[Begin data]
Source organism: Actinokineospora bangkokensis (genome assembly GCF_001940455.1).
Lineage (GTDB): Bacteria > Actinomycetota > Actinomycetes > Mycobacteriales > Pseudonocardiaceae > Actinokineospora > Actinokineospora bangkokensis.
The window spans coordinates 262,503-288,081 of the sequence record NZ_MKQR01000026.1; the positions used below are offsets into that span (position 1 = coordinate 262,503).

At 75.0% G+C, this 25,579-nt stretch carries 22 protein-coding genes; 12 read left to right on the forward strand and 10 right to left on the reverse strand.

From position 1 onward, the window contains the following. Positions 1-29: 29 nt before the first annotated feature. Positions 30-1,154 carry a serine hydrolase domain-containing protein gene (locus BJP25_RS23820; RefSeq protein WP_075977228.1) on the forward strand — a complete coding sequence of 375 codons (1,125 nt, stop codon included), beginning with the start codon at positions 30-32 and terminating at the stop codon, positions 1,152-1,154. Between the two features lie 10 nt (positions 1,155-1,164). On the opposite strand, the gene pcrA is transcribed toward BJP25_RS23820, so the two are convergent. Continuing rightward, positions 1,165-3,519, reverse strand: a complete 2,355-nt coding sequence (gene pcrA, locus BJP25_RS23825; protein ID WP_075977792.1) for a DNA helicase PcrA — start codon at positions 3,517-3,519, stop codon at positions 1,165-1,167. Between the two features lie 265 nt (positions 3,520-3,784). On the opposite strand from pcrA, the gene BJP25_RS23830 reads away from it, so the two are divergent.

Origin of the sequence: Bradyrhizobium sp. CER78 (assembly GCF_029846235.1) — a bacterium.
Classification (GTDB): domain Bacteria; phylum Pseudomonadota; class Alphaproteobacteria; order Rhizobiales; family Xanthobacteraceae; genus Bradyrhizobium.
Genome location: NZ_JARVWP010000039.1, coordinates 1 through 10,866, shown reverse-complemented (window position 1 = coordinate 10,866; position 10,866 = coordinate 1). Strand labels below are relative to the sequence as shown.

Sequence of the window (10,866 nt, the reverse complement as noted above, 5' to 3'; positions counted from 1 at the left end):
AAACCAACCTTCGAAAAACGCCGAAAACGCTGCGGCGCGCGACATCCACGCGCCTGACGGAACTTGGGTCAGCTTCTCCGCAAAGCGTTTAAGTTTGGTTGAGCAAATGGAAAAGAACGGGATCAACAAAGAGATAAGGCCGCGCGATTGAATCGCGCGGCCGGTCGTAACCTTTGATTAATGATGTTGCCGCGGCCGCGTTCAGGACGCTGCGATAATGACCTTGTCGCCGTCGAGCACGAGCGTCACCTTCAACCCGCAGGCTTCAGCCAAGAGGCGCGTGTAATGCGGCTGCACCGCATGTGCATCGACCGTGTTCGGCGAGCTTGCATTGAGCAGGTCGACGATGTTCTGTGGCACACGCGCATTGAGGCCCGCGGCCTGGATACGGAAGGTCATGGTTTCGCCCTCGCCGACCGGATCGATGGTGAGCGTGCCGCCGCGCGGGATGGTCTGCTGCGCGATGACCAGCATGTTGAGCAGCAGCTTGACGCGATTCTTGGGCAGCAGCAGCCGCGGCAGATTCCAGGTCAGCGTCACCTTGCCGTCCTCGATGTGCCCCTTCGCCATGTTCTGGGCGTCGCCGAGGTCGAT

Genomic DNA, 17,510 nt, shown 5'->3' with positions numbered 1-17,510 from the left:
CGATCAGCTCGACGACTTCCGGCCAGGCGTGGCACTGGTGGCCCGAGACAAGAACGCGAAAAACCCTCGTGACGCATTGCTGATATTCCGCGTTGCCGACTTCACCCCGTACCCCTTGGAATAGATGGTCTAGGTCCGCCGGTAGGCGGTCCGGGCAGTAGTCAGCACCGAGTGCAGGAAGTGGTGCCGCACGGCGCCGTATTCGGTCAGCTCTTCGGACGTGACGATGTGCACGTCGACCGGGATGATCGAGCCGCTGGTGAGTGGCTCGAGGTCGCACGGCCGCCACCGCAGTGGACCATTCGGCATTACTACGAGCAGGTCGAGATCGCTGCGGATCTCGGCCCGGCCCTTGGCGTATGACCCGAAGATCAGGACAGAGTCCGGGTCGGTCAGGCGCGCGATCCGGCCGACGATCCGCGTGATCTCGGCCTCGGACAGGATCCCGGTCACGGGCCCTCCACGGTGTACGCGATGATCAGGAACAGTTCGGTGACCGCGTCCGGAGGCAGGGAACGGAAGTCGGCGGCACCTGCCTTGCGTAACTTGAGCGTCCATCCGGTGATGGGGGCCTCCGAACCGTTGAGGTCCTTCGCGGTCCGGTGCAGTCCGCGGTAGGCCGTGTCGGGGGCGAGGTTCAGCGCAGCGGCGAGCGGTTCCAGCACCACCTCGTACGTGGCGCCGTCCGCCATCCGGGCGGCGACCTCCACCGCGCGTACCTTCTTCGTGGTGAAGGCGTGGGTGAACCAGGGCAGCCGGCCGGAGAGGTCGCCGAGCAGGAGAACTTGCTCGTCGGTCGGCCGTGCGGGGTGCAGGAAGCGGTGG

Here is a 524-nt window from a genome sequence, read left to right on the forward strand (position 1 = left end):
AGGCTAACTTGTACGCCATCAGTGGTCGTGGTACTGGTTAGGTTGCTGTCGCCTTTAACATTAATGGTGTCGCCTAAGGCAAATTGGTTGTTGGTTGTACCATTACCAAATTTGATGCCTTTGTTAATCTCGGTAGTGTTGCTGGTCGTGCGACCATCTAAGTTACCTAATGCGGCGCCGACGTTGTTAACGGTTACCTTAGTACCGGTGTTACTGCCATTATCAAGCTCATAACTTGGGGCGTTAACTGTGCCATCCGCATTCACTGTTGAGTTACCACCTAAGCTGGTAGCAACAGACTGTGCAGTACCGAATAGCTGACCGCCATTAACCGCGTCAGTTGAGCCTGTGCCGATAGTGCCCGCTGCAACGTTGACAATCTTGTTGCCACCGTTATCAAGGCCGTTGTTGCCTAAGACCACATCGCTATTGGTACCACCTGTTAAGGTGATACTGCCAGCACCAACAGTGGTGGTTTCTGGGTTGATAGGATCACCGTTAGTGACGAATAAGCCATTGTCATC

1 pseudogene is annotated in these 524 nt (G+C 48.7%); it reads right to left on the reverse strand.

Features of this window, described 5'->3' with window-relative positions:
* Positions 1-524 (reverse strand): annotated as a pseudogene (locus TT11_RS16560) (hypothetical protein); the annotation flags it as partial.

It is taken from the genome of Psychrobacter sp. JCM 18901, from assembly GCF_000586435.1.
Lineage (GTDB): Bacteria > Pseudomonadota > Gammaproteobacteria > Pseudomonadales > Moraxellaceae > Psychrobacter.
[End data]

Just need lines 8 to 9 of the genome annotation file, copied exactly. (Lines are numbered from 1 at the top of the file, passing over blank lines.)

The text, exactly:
Genome location: NZ_JARVWP010000039.1, coordinates 1 through 10,866, shown reverse-complemented (window position 1 = coordinate 10,866; position 10,866 = coordinate 1). Strand labels below are relative to the sequence as shown.

Sequence of the window (10,866 nt, the reverse complement as noted above, 5' to 3'; positions counted from 1 at the left end):